Like in-person activities, we need to make sure we can adapt our training content to the particular needs of our various audiences. When we interact with decision-makers and elected officials, the engagement focuses more on big picture strategy or goal setting. When we work with middle-level management, it is more about how to translate a particular policy or big picture strategy into a project.
As such, while virtual learning enables us to reach more people at once, it does not obviate the need to curate content for our audience and learning objectives. For example, during a virtual training on financing and implementing road safety in TOD, the case study example of the Haryana Vision Zero road safety funding model methodology was discussed in light of its possible applicability for road safety projects in TOD areas.
3. Focus on “How To”
It’s imperative that the content of a virtual capacity development engagement offers actionable information that enables the audience to understand the methodology for putting theory to practice while explaining the possibilities of contextualizing for various settings. Unlike in-person trainings, virtual sessions lack site visits that help exemplify good practices and problem areas. One way we’ve found to replicate the site visit experience is to include case studies that showcase the journey of theory to practice. Case studies not only provide real-world contextualization of concepts, they also serve as good facilitation devices for small-group discussions in which participants can apply theories to practical scenarios.
For example, we have drawn on WRI Ross Center’s history of working with various cities and stakeholders on the policy-planning-design-implementation continuum to offer content that provides detailed “how to” guides. For example, the Safe Access to Mass Transit toolkit has been used to build capacities of stakeholders regarding processes involved to ideate and co-create last-mile connectivity with community and city representatives through a virtual role-playing activity. Similarly, virtual trainings and e-courses on subjects like TOD at Corridor Scale that are based on action-oriented research have helped in comprehensive capacity building of key decision-makers. And virtual dissemination of content through knowledge products like electric mobility roadmaps for smart cities or greening Indian cities through efficient buildings are helping stakeholders to understand the methodology for adopting and scaling urban transformations.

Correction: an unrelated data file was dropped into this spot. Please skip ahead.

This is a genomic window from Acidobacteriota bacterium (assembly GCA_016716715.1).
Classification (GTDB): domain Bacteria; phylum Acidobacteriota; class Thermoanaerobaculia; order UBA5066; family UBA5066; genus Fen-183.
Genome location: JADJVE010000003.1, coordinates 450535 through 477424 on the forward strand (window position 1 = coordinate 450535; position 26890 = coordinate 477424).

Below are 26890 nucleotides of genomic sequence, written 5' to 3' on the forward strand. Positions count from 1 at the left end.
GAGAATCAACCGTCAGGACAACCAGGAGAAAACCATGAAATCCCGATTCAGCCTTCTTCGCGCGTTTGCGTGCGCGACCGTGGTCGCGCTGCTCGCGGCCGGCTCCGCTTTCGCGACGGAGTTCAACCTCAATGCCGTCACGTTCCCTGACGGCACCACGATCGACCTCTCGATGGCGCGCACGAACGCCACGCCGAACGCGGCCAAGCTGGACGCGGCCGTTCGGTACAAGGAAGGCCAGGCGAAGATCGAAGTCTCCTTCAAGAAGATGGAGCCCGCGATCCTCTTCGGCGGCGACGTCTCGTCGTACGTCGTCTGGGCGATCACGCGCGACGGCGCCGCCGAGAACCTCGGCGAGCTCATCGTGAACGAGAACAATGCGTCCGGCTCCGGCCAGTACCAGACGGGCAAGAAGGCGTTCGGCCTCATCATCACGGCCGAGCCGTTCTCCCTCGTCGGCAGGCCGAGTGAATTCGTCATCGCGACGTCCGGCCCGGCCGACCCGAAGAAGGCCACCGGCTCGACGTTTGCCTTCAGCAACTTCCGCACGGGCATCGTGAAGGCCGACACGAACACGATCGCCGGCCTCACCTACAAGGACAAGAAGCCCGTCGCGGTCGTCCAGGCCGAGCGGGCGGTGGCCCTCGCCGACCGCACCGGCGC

4. Interactive Learning
Our experience over the years has taught us that knowledge is most effectively transferred when participants are able to practically deploy concepts rather than be lectured at. While we are more familiar, and admittedly more comfortable, facilitating interactive sessions in person, we are continually developing and refining ways of conducting interactive sessions in a virtual setting.